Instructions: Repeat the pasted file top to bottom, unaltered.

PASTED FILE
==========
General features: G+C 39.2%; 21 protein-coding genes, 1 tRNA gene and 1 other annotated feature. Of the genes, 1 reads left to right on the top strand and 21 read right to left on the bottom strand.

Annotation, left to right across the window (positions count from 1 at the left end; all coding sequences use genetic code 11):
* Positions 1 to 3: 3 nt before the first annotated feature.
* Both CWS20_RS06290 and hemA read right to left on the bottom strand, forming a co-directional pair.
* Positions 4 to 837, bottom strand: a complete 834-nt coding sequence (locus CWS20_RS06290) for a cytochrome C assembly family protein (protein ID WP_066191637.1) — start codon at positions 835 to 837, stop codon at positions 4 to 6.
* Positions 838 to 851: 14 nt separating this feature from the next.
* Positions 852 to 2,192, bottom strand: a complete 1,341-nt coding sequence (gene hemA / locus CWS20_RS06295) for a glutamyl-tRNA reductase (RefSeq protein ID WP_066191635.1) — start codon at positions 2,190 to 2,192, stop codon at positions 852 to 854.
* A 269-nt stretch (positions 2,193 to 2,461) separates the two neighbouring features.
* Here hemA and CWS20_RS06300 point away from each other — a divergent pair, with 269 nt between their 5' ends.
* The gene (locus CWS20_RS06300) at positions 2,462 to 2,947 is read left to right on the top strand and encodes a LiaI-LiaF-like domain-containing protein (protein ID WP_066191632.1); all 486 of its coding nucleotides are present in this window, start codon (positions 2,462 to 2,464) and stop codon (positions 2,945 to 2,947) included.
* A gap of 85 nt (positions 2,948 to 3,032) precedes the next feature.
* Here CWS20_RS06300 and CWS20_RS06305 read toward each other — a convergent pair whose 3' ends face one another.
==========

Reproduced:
General features: G+C 39.2%; 21 protein-coding genes, 1 tRNA gene and 1 other annotated feature. Of the genes, 1 reads left to right on the top strand and 21 read right to left on the bottom strand.

Annotation, left to right across the window (positions count from 1 at the left end; all coding sequences use genetic code 11):
* Positions 1 to 3: 3 nt before the first annotated feature.
* Both CWS20_RS06290 and hemA read right to left on the bottom strand, forming a co-directional pair.
* Positions 4 to 837, bottom strand: a complete 834-nt coding sequence (locus CWS20_RS06290) for a cytochrome C assembly family protein (protein ID WP_066191637.1) — start codon at positions 835 to 837, stop codon at positions 4 to 6.
* Positions 838 to 851: 14 nt separating this feature from the next.
* Positions 852 to 2,192, bottom strand: a complete 1,341-nt coding sequence (gene hemA / locus CWS20_RS06295) for a glutamyl-tRNA reductase (RefSeq protein ID WP_066191635.1) — start codon at positions 2,190 to 2,192, stop codon at positions 852 to 854.
* A 269-nt stretch (positions 2,193 to 2,461) separates the two neighbouring features.
* Here hemA and CWS20_RS06300 point away from each other — a divergent pair, with 269 nt between their 5' ends.
* The gene (locus CWS20_RS06300) at positions 2,462 to 2,947 is read left to right on the top strand and encodes a LiaI-LiaF-like domain-containing protein (protein ID WP_066191632.1); all 486 of its coding nucleotides are present in this window, start codon (positions 2,462 to 2,464) and stop codon (positions 2,945 to 2,947) included.
* A gap of 85 nt (positions 2,948 to 3,032) precedes the next feature.
* Here CWS20_RS06300 and CWS20_RS06305 read toward each other — a convergent pair whose 3' ends face one another.